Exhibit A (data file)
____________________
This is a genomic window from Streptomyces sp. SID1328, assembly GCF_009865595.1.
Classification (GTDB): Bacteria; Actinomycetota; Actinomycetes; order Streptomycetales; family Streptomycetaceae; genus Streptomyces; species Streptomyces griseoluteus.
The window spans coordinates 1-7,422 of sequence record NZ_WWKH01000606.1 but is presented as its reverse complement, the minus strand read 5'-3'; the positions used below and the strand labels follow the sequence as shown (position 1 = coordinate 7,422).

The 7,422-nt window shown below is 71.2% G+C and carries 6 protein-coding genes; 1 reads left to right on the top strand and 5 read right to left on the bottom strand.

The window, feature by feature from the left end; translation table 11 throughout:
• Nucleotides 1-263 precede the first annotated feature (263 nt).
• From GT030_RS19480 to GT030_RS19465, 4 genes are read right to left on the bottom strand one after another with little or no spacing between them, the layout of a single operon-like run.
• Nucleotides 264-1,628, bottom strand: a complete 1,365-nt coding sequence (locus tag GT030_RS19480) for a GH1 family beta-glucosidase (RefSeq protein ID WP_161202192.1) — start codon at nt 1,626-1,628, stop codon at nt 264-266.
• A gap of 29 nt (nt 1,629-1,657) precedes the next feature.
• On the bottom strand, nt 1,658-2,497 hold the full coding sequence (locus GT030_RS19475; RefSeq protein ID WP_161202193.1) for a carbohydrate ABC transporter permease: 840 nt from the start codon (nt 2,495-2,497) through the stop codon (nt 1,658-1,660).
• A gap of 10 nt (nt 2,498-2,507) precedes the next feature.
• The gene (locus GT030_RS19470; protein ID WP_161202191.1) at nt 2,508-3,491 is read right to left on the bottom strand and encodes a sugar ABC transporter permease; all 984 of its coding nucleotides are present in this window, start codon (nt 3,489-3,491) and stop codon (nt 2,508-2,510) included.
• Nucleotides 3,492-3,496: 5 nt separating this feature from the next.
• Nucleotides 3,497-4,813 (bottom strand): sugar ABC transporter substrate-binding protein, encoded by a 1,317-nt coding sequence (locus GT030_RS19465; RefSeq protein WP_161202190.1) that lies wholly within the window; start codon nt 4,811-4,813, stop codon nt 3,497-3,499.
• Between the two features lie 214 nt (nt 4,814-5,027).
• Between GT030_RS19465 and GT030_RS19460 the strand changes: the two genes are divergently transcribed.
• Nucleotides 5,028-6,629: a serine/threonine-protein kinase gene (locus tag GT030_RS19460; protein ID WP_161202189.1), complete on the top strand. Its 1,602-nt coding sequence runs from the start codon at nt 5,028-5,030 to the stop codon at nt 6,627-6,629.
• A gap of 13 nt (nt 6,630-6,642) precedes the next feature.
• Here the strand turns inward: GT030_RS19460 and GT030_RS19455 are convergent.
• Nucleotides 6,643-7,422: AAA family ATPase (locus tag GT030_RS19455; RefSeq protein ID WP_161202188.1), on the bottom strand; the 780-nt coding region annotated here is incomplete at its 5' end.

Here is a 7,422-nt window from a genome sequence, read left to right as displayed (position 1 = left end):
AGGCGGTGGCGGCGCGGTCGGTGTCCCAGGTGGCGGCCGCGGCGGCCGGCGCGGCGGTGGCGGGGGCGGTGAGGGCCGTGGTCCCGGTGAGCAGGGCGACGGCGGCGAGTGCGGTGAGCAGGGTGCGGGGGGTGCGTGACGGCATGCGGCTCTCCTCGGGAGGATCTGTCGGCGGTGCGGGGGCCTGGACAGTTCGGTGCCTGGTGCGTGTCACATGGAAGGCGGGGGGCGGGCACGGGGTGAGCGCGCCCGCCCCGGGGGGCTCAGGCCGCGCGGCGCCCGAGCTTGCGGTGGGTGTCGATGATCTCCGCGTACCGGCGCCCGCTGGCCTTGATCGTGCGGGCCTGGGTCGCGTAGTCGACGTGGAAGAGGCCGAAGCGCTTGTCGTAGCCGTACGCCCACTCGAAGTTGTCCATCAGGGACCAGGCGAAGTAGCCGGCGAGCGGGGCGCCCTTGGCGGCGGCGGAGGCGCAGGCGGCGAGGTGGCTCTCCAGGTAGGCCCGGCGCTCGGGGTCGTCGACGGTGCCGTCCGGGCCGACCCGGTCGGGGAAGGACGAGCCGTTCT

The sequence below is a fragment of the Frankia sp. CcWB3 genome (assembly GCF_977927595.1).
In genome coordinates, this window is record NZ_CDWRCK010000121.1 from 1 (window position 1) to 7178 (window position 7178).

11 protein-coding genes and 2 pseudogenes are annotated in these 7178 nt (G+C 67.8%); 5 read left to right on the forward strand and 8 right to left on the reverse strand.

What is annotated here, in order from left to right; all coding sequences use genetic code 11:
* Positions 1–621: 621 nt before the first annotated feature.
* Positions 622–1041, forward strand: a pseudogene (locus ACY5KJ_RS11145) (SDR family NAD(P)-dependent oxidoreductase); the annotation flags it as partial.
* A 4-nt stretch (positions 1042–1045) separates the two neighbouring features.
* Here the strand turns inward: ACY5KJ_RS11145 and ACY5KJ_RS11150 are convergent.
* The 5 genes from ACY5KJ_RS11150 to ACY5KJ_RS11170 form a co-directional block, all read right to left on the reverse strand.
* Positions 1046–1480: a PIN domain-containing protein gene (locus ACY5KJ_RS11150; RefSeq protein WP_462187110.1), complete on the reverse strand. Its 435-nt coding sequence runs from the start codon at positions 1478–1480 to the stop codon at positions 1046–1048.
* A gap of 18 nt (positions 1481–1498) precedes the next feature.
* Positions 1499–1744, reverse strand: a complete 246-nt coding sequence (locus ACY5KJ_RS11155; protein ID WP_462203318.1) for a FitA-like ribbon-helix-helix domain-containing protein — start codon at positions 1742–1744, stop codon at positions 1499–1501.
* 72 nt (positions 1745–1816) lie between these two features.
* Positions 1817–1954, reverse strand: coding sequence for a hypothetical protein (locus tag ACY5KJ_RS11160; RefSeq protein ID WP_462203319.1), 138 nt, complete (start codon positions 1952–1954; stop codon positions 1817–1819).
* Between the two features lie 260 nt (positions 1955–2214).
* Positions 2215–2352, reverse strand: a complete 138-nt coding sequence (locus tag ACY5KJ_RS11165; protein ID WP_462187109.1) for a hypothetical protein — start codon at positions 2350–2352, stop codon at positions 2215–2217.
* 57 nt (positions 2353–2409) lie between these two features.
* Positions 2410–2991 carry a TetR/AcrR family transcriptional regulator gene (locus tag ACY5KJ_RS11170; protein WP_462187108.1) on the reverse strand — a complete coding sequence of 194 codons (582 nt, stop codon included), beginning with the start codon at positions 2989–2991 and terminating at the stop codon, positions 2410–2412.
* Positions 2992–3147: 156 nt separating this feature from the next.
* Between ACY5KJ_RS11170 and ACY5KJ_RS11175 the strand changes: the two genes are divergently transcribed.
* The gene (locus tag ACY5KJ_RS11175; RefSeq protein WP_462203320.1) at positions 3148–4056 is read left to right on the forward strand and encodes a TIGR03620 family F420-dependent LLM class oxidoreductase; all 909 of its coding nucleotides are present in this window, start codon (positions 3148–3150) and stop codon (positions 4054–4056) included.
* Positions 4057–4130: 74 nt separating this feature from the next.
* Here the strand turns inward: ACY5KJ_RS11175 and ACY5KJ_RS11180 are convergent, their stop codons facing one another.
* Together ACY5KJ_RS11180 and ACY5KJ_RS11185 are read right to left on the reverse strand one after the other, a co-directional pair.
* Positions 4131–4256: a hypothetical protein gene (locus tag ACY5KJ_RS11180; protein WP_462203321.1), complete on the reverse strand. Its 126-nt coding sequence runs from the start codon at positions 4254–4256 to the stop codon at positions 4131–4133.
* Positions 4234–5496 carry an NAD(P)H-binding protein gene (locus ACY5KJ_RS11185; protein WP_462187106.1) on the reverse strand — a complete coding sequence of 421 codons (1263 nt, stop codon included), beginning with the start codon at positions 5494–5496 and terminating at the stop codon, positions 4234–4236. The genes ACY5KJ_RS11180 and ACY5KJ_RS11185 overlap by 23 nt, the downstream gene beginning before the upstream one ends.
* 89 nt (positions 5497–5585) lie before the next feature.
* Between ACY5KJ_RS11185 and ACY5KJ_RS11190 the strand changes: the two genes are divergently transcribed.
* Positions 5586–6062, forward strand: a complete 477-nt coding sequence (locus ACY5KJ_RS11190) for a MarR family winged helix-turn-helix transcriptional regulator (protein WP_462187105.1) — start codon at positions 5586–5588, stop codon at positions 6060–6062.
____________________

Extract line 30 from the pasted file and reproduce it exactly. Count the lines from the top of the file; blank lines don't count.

* Here the strand turns inward: ACY5KJ_RS11145 and ACY5KJ_RS11150 are convergent.